I have been reading in the Catechism that both communism and capitalism are not in agreement with the church. What is exactly the church’s idea concerning government? I know the church was meant to be government “Government is upon his shoulders” and it still is really. As it is said “Rome rules the world”. The french kings of old and charlemagne were crowned in the name of the “king of kings”. So since the falling away, the Popes don’t seem to hold secular but spiritual power. Is that what is meant by “king of kings” ?

So I guess I really have two questions. The most important to me is Economic beliefs of the church.

Hope that clears up a vague statement.


Pope Francis has spoken out against “unbridled” capitalism, not capitalism in general. Meaning, people should not just focus on the stock market, or company performance without considering the human element. Suggest you read Evangelii Gaudium for more insight:
in particular, paragraphs 52-58.

The problem here is that both capitalism and communism can lead to cronyism and oligarchy. We tend to think symbolically and assume that because one label is slapped on a thing, that it holds up to all characteristics of that thing.

I believe Pope Francis did speak recently that entrepreneurs would help turn around Italy’s flagging unemployment, and entrepreneurship largely exists only in in-practice capitalist economies (as opposed to whatever label is slapped on them), for what that’s worth.

The best form of government would be a benevolent dictatorship with all rulings based on the principles of the Catholic Church.

10th Commandment:

You shall not covet . . . anything that is your neighbor’s. . . . You shall not desire your neighbor’s house, his field, or his manservant, or his maidservant, or his ox, or his ***, or anything that is your neighbor’s.

Text is from Vatican Catechism.
Short, short version: You shall not covet anything your neighbor has.

Both extremes are in violation of this commandment, each in its own way.

Let’s ask those living in theistic states who do not worship the one approved way that is approved of, they will have a much different opinion. Just imagine bring a Catholic in Iraq, Saudi Arabia or Iran. I had the opportunity to visit Turkey two years ago, and even though they are considered a modern theistic state, it was creepy.:eek:

You might also read Pacem In Terris

*Economic Rights

  1. In the economic sphere, it is evident that a man has the inherent right not only to be given the opportunity to work, but also to be allowed the exercise of personal initiative in the work he does. (14)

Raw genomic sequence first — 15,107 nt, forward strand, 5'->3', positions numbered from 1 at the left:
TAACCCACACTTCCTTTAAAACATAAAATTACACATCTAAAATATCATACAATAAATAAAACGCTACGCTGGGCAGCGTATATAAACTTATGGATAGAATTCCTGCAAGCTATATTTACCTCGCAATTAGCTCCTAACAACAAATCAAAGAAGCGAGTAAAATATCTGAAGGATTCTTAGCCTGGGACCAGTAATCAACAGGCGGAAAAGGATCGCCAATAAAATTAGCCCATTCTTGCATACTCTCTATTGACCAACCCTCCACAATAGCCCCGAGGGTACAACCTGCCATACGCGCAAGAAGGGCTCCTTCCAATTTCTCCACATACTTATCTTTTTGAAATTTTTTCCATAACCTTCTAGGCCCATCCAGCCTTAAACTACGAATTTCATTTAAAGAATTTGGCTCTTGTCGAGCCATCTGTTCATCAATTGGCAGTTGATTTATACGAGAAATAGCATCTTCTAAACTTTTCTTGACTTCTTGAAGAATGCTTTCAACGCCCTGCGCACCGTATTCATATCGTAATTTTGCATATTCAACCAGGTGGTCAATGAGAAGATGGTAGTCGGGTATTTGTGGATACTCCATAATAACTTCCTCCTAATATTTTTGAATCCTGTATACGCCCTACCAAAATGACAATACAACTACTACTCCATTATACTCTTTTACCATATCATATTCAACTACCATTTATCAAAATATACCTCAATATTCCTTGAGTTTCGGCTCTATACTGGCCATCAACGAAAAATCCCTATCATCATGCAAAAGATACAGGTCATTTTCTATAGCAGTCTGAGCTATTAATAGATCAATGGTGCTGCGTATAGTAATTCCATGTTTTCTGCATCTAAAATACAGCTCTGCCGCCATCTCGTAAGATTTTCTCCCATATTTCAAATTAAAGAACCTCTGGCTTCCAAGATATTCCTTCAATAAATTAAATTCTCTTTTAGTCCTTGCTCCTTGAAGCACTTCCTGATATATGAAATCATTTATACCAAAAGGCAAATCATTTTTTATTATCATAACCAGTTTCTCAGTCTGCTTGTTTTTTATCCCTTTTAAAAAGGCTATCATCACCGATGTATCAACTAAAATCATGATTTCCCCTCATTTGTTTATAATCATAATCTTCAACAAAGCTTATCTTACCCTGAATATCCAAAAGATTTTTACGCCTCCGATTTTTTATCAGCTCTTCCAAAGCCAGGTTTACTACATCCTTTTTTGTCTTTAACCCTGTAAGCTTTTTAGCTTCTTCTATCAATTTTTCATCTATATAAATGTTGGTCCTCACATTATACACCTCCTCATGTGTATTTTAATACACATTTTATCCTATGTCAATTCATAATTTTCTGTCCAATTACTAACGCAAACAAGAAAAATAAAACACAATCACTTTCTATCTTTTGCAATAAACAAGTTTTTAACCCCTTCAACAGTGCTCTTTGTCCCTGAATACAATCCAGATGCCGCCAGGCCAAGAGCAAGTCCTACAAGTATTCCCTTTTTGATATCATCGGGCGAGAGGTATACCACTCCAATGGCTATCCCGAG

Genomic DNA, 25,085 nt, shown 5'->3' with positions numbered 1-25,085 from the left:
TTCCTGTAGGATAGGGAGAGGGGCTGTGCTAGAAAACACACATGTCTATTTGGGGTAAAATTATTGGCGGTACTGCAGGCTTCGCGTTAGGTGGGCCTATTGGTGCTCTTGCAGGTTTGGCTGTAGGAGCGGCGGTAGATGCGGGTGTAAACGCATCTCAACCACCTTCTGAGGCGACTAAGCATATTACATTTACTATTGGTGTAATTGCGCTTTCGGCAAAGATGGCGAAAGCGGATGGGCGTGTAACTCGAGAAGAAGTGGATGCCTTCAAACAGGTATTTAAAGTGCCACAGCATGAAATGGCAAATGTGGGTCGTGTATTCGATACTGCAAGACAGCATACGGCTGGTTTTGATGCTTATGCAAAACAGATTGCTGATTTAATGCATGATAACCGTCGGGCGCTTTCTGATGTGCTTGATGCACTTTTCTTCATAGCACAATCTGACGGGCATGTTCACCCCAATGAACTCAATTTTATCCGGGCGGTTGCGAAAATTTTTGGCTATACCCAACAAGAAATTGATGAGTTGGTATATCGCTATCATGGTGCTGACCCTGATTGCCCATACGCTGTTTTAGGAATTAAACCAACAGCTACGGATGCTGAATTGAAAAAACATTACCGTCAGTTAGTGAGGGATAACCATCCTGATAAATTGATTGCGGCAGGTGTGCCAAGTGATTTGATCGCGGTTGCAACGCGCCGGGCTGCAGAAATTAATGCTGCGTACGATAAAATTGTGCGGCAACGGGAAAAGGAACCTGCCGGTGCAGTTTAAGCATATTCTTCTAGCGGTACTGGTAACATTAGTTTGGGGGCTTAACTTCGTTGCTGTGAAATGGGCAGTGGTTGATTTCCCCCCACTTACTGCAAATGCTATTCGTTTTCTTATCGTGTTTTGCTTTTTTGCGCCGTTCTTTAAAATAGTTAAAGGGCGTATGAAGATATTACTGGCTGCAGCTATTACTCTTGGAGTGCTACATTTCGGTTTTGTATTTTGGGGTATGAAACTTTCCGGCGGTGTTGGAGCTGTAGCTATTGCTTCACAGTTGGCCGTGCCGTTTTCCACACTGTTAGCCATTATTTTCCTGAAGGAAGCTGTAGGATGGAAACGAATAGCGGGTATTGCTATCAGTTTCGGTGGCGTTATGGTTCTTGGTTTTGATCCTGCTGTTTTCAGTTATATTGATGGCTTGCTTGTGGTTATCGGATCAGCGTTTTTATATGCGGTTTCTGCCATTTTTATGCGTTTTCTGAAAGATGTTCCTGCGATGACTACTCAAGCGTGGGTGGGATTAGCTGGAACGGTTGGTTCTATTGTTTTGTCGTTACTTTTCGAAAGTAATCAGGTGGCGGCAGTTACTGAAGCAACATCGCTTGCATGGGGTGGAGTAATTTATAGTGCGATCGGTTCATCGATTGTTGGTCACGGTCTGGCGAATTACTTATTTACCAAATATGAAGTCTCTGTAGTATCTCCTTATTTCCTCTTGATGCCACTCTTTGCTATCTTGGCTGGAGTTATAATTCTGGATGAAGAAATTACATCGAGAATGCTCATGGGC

2. The conditions in which a man works form a necessary corollary to these rights. They must not be such as to weaken his physical or moral fibre, or militate against the proper development of adolescents to manhood. Women must be accorded such conditions of work as are consistent with their needs and responsibilities as wives and mothers.(15)

  3. A further consequence of man’s personal dignity is his right to engage in economic activities suited to his degree of responsibility.(16) The worker is likewise entitled to a wage that is determined in accordance with the precepts of justice. This needs stressing. The amount a worker receives must be sufficient, in proportion to available funds, to allow him and his family a standard of living consistent with human dignity. Pope Pius XII expressed it in these terms:

“Nature imposes work upon man as a duty, and man has the corresponding natural right to demand that the work he does shall provide him with the means of livelihood for himself and his children. Such is nature’s categorical imperative for the preservation of man.”(17)

  1. As a further consequence of man’s nature, he has the right to the private ownership of property, including that of productive goods. This, as We have said elsewhere, is “a right which constitutes so efficacious a means of asserting one’s personality and exercising responsibility in every field, and an element of solidity and security for family life, and of greater peace and prosperity in the State.”(18)

  2. Finally, it is opportune to point out that the right to own private property entails a social obligation as well. (19)*

It is also interesting to see what Pope John XXIII considered the rights of men:


  1. But first We must speak of man’s rights. Man has the right to live. He has the right to bodily integrity and to the means necessary for the proper development of life, particularly food, clothing, shelter, medical care, rest, and, finally, the necessary social services. In consequence, he has the right to be looked after in the event of ill health; disability stemming from his work; widowhood; old age; enforced unemployment; or whenever through no fault of his own he is deprived of the means of livelihood. (8)

A bit more extensive list than “life, liberty, and the pursuit of happiness,” no?

The entire document is, of course, worth reading. Many here love to refer to Rerum Novarum and *Quadragesimo Anno *which both condemn socialism. Fair enough, however, we do need to remember that this usage of “socialism” refers to a specific thing: state ownership of the means of production, as opposed to what appears to be the common understanding of “socialism” around here… :eek: EVERYTHING!!! :eek:

As with most things, I think, you may well find the Church teachings on this to be neither liberal nor conservative, neither do they proclaim any system best, but outline the conditions that would satisfy the requirements of justice.

Visit Malta. Roman Catholicism is the State Religion. Nice little country…not creepy at all.

Been there. My city is bigger than the entire country. :smiley:

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